2017 Los Idiots: Interesting blend of 59% Syrah/41% Riesling. Light, with the cherry notes very apparent.

2017 Weird Ones Are Wolves: 90% Cabernet Franc but dashes of Syrah, Petit Manseng and Riesling. Bright and spicy at the same time, with noticeable acidity.

My visit to Midland Construction occurred just a week later at their farm in Ft Defiance. Ben is also the winemaker but he runs the business with his brothers Tim and Grayson. The family roots go beyond the wine business; this was their grandfather’s farm, and the wine is named after his former construction company.

The farm has 10 acres planted; 6 of vinifera and 4 acres of hybrid. The location is very non-descript as vineyards go; wandering around I almost walked into the family home next door. The ‘tasting room’ must have been an old garage, with a paper sign announcing that you have arrived.

As I walked in I saw Ben and Tim pouring at the tables. It was a bigger event than I had expected; I guess they have a pretty decent social media following for so many to take this hike. I didn’t ask what their production is, but it’s most certainly a smaller operation.

The lineup included a trio of wines plus a selection of his aperitif “War & Rust” series. Ben must have recognized me because I got a “Hey, I know you!” look as I walked by. See what happens when you drink a lot of Virginia wine? Even the winemakers recognize their regular lushes!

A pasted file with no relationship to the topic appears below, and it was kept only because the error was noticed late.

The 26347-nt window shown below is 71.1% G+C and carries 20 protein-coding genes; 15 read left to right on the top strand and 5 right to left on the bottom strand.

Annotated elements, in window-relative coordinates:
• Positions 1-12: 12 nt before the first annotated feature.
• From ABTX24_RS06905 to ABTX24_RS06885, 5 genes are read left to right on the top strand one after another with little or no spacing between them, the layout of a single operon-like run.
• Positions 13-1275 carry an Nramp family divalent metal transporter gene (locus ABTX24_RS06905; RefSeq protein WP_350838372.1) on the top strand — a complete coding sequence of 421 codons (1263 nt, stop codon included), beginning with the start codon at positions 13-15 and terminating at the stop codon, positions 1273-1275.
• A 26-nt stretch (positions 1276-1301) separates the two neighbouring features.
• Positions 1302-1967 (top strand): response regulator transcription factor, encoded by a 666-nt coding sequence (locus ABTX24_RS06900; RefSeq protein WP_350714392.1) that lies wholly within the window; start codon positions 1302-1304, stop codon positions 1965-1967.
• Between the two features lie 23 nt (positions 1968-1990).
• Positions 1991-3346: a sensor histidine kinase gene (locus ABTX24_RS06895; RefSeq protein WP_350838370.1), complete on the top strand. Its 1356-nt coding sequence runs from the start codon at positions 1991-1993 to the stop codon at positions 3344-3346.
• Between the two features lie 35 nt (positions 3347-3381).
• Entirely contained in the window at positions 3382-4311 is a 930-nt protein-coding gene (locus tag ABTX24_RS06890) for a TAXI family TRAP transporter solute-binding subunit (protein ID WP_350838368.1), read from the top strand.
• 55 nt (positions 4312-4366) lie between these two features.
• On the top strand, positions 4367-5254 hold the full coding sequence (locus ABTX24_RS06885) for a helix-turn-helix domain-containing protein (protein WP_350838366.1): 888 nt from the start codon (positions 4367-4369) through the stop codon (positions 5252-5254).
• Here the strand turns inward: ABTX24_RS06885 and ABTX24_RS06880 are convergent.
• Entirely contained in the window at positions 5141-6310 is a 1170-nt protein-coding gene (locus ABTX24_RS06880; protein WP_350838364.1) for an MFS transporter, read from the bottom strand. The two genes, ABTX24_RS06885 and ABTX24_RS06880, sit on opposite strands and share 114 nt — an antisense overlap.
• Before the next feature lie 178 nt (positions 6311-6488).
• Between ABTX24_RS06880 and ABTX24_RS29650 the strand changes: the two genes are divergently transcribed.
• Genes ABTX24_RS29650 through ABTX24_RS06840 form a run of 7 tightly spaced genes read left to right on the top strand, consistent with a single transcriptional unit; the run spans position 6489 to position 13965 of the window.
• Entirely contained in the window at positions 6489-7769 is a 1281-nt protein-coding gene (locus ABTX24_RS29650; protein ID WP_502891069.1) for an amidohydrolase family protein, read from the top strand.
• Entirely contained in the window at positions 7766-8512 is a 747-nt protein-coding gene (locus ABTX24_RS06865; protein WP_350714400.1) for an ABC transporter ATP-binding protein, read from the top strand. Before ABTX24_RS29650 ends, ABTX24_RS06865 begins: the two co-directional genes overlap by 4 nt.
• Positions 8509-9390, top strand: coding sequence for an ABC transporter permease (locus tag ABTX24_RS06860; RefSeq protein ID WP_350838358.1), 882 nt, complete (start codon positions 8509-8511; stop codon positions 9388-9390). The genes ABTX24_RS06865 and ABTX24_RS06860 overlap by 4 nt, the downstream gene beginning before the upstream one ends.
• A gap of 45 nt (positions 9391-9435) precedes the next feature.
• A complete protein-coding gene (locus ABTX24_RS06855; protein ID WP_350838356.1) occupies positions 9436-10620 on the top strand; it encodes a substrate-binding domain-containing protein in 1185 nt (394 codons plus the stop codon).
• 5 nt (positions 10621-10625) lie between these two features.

What I tried:

2017 Riesl-eng: (69% Riesling/31% Petit Manseng): Think of a regular Riesling, but less apple-y and fuller. Different but liked it.

2017 Chardonnay: My favorite of the lineup. It had enough oak to make it noticeable but didn’t overpower it. I ended up with a glass of this as I walked around.

2017 Cabernet Frankisch (75% Cab Franc/25% Blaufränkisch): Spicy notes dominate here. Ben explained this was a product of necessity, as he didn’t have enough fruit to make wines from either varietal so he blended them together. I liked it but again it’s definitely different – but in a good way.

War & Rust series: Not sure how to describe these wines. Ben called them aperitifs, which is as good a description as any. Not sure what grapes they used either; apparently there are many. And it’s impossible to give you a vintage year since they are fermented solera-style, meaning every series is made of juice from multiple batches. Its sort of like a port-style, but not really.

I CAN tell you the flavors are bitter and heavy on the herbs, although the older bottles are more fruit-forward. I personally preferred the older bottles for that reason, but to each their own.

And so there you have it!

Enjoying the firepit at Walsh Family Wine